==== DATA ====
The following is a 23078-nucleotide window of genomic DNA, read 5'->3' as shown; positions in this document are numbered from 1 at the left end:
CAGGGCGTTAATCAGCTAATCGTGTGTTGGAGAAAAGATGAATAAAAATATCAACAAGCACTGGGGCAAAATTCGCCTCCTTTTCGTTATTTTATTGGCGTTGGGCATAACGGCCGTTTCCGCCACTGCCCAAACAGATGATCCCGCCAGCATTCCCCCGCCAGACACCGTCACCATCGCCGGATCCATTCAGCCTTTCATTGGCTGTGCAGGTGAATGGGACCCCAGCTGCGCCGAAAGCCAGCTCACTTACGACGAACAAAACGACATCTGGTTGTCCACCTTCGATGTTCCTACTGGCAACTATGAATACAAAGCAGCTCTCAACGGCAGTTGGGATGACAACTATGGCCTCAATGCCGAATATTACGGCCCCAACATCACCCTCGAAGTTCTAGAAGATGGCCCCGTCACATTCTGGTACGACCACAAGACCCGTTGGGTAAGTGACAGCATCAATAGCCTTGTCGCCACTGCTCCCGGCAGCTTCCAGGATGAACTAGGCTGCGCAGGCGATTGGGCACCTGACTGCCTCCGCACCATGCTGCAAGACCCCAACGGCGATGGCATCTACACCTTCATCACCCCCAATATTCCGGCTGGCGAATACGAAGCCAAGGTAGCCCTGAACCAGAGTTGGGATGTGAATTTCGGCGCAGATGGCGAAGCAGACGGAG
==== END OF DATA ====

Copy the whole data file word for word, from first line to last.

The following is a 23078-nucleotide window of genomic DNA, read 5'->3' as shown; positions in this document are numbered from 1 at the left end:
CAGGGCGTTAATCAGCTAATCGTGTGTTGGAGAAAAGATGAATAAAAATATCAACAAGCACTGGGGCAAAATTCGCCTCCTTTTCGTTATTTTATTGGCGTTGGGCATAACGGCCGTTTCCGCCACTGCCCAAACAGATGATCCCGCCAGCATTCCCCCGCCAGACACCGTCACCATCGCCGGATCCATTCAGCCTTTCATTGGCTGTGCAGGTGAATGGGACCCCAGCTGCGCCGAAAGCCAGCTCACTTACGACGAACAAAACGACATCTGGTTGTCCACCTTCGATGTTCCTACTGGCAACTATGAATACAAAGCAGCTCTCAACGGCAGTTGGGATGACAACTATGGCCTCAATGCCGAATATTACGGCCCCAACATCACCCTCGAAGTTCTAGAAGATGGCCCCGTCACATTCTGGTACGACCACAAGACCCGTTGGGTAAGTGACAGCATCAATAGCCTTGTCGCCACTGCTCCCGGCAGCTTCCAGGATGAACTAGGCTGCGCAGGCGATTGGGCACCTGACTGCCTCCGCACCATGCTGCAAGACCCCAACGGCGATGGCATCTACACCTTCATCACCCCCAATATTCCGGCTGGCGAATACGAAGCCAAGGTAGCCCTGAACCAGAGTTGGGATGTGAATTTCGGCGCAGATGGCGAAGCAGACGGAG